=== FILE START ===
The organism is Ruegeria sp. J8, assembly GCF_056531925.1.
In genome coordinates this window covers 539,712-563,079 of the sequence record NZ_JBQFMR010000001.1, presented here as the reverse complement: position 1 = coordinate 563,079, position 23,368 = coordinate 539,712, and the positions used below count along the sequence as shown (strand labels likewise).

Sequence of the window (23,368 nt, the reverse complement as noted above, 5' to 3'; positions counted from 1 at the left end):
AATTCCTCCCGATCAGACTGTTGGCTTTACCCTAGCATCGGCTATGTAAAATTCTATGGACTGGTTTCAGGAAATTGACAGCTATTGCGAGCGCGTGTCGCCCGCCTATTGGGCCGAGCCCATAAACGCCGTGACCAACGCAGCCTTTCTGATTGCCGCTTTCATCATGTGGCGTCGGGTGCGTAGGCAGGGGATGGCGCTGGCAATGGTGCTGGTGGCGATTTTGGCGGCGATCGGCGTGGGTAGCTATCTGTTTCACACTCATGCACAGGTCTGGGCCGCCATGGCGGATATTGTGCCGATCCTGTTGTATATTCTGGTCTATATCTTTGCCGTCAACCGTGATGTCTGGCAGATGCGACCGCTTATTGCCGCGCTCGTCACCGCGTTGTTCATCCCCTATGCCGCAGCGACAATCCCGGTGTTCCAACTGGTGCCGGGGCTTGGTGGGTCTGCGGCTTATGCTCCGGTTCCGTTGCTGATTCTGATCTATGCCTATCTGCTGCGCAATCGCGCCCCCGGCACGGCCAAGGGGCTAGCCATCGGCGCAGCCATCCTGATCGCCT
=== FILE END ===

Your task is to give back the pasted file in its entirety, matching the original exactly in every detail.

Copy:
The organism is Ruegeria sp. J8, assembly GCF_056531925.1.
In genome coordinates this window covers 539,712-563,079 of the sequence record NZ_JBQFMR010000001.1, presented here as the reverse complement: position 1 = coordinate 563,079, position 23,368 = coordinate 539,712, and the positions used below count along the sequence as shown (strand labels likewise).

Sequence of the window (23,368 nt, the reverse complement as noted above, 5' to 3'; positions counted from 1 at the left end):
AATTCCTCCCGATCAGACTGTTGGCTTTACCCTAGCATCGGCTATGTAAAATTCTATGGACTGGTTTCAGGAAATTGACAGCTATTGCGAGCGCGTGTCGCCCGCCTATTGGGCCGAGCCCATAAACGCCGTGACCAACGCAGCCTTTCTGATTGCCGCTTTCATCATGTGGCGTCGGGTGCGTAGGCAGGGGATGGCGCTGGCAATGGTGCTGGTGGCGATTTTGGCGGCGATCGGCGTGGGTAGCTATCTGTTTCACACTCATGCACAGGTCTGGGCCGCCATGGCGGATATTGTGCCGATCCTGTTGTATATTCTGGTCTATATCTTTGCCGTCAACCGTGATGTCTGGCAGATGCGACCGCTTATTGCCGCGCTCGTCACCGCGTTGTTCATCCCCTATGCCGCAGCGACAATCCCGGTGTTCCAACTGGTGCCGGGGCTTGGTGGGTCTGCGGCTTATGCTCCGGTTCCGTTGCTGATTCTGATCTATGCCTATCTGCTGCGCAATCGCGCCCCCGGCACGGCCAAGGGGCTAGCCATCGGCGCAGCCATCCTGATCGCCT